I’ve long been aware that both my paternal and maternal ancestors migrated from Bertie County, North Carolina to West Tennessee in the earliest years of the state’s history.
When I ran across “Beginnings of West Tennessee: In the land of the Chickasaws, 1541-1841” written by Samuel Cole Williams (1864-1847) and published in 1930, I bought it and threw it on my stack of books to read “when I get a chance.”
I finally got a chance a few weeks ago while on vacation. Since I spent part of my vacation on the beach with Samuel Cole Williams, I wanted to get to know more about him. You can read what I discovered about Williams life and career here.
Williams’ history of West Tennessee didn’t disappoint, and it helped fill in a few blanks for me on what motivated my ancestors to leave their large farms and plantations behind in North Carolina and what their lives may have been like when the arrived in Haywood County.
In the preface, the author notes that, although he was a native of West Tennessee, he had not lived there for more than 40 years. He wrote that it would be easier if someone living there now would write a history because they would have access to materials located there. He had to make up for that handicap by “diligent searching of printed volumes, archival materials and files of old newspapers.” p. vii.
Also in the preface, he recommends “Old Times in West Tennessee: Reminiscences—Semi-Historic—of Pioneer Life in the Big Hatchie Country” by Joseph S. Williams (also no relation). That’s another great book on very early Tennessee history.
North Carolina in the Early 1800s
Williams included a little about what my ancestors were experiencing in the early 1800s in North Carolina and why they would want to make the dangerous—and for some, deadly—move to Haywood County. He wrote:
The picture of conditions in North Carolina at this period, may be deemed to be best painted by the people of that Commonwealth. A son of Captain Herndon Haralson, a first comer to the District, thus responded to the report sent back home by his father: ‘In this old country where we have nothing calculated to inspire enterprises, I feel careless about living…I design coming to your Land of Canaan.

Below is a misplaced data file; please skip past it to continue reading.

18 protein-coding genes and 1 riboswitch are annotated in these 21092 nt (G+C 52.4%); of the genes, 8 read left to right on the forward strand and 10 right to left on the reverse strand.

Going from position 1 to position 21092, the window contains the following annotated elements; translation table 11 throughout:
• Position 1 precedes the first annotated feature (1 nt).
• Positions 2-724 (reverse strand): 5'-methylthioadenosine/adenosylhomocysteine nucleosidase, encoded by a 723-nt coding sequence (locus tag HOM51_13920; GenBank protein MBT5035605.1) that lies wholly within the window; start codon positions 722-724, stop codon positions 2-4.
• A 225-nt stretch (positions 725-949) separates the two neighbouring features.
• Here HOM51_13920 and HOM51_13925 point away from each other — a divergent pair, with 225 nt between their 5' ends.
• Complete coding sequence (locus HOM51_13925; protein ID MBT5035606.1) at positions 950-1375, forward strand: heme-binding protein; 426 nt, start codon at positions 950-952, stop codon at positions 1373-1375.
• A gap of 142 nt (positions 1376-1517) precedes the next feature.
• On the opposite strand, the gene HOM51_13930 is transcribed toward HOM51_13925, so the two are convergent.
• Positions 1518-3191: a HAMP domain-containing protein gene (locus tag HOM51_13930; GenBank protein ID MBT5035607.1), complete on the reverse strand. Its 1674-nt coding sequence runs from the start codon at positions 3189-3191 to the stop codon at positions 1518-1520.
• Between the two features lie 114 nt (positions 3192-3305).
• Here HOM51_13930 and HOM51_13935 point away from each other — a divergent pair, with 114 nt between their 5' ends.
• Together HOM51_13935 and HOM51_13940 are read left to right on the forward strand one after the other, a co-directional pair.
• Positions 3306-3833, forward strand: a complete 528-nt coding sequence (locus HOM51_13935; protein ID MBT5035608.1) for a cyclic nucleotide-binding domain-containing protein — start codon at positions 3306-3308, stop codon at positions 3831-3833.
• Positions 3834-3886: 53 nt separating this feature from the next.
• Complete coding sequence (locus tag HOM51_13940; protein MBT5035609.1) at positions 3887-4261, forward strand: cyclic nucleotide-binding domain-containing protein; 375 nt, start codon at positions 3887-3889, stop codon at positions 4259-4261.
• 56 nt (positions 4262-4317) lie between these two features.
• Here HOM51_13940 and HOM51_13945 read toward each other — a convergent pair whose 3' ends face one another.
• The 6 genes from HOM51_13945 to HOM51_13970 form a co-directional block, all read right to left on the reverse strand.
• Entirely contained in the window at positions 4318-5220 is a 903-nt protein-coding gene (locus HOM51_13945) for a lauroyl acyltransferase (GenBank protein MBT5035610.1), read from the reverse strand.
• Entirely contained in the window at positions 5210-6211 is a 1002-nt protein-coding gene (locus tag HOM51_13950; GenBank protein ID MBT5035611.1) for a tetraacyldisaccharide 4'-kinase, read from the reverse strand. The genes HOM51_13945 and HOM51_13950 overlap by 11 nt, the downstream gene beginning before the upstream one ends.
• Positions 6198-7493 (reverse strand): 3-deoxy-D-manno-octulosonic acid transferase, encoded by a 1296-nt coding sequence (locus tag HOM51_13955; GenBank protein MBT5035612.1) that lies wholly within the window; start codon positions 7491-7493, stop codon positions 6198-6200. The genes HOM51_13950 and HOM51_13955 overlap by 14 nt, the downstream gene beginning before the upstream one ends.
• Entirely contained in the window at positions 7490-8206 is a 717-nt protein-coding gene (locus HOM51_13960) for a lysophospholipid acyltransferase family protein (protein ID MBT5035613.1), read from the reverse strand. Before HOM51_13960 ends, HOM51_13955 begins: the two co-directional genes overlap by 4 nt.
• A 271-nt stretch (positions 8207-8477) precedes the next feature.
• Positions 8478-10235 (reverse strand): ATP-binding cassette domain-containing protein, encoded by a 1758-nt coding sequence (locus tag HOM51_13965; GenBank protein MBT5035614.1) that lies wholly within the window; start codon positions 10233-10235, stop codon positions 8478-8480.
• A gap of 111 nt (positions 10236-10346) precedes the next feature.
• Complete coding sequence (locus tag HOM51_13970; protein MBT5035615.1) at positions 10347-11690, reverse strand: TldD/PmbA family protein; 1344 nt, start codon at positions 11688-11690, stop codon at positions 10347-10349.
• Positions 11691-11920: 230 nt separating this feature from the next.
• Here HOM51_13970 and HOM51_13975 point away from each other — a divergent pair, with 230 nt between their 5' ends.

Widespread distress in the old State was said to be due to the ‘unwarranted spirit of speculation that has pervaded every class…’ 116.
Notwithstanding, there was, in 1824, ‘a disposition to emigration in every part of the State, because our roads are bad and every pound of cotton and tobacco or anything else pays a heavy duty…’ p. 117.
In 1825, a Knoxville newspaper noted that wagons, carts and carriages passing through to the West through town amounted to from four to five thousand annually. A severe draught in North Carolina in 1826 produced near famin; so sever as to permit of the burning of logs that were obstructions in streams… p. 117.
In the thirties the migration from North Carolina to West Tennessee rose to a veritable hegira. The owners of large land grants in the region found themselves land-poor, and unable to pay the taxes. The files of the Jackson Gazette show that lands of many leading Carolinians were advertised for sale for taxes” (80,000-100,000 acres sold in Haywood County for taxes in 1826). p. 118.
Williams also answered a question about written memories of settlers that I’ve long been curious about. He wrote, “These pioneers were not of a writing generation. They left few, if any journals of their trek overland. The writer endeavored to uncover even one, without success.” p. 120. I’m always hoping to find written recollections of the trip from North Carolina westward, but it seems like that’s not to be. There is one account of a family’s arrival in Haywood County by a woman who included it in her autobiography, The Soldier’s Friend, which I’ll write about another time.
History of Haywood County
The history of Haywood County has been well documented, but I’m sharing a little of Williams’ version here:
This country was honored in receiving its name from that Tennessee’s great jurist and historian Judge John Haywood. Colonel Richard Nixon may well be called its founder. He made the first permanent settlement in 1821 on Nixon’s Creek about three miles east of the present Brownsville. Blazing his way there through the cane-brakes from Jackson. Red men of the Chickasaws were found encamped on the same creek. With them he cultivated friendly relations, and for weeks he enjoyed the hospitality of their camp. At his home the first courts were held, as was also the first religious service. He was the county’s first merchant; Nixon’s landing on a bluff of Hatchie about four miles from the site of later Brownsville, was his place of business. His father, as a revolutionary officer received a grant of 3,600 acres laid in the country.
Williams’ book is incredibly thorough, with chapters on nearly every aspect of early West Tennessee history including customs, religion, education, agriculture, slavery, cotton farming, business and banking, the bench and the bar, the press and other aspects of every day life for early settlers. He also includes more about specific historic occurrences like The Chickasaw Treaty of 1818, The Revolutionary War, The Nashoba Experiment, political campaigns and more. The level of detail included in Williams’ book is even more remarkable when you consider he had to work the old-fashioned way and that from 1923 to 1930, when “The History of West Tennessee” was published, he had written or edited seven books in seven years.
You can read more about Samuel Cole Williams on this blog entry.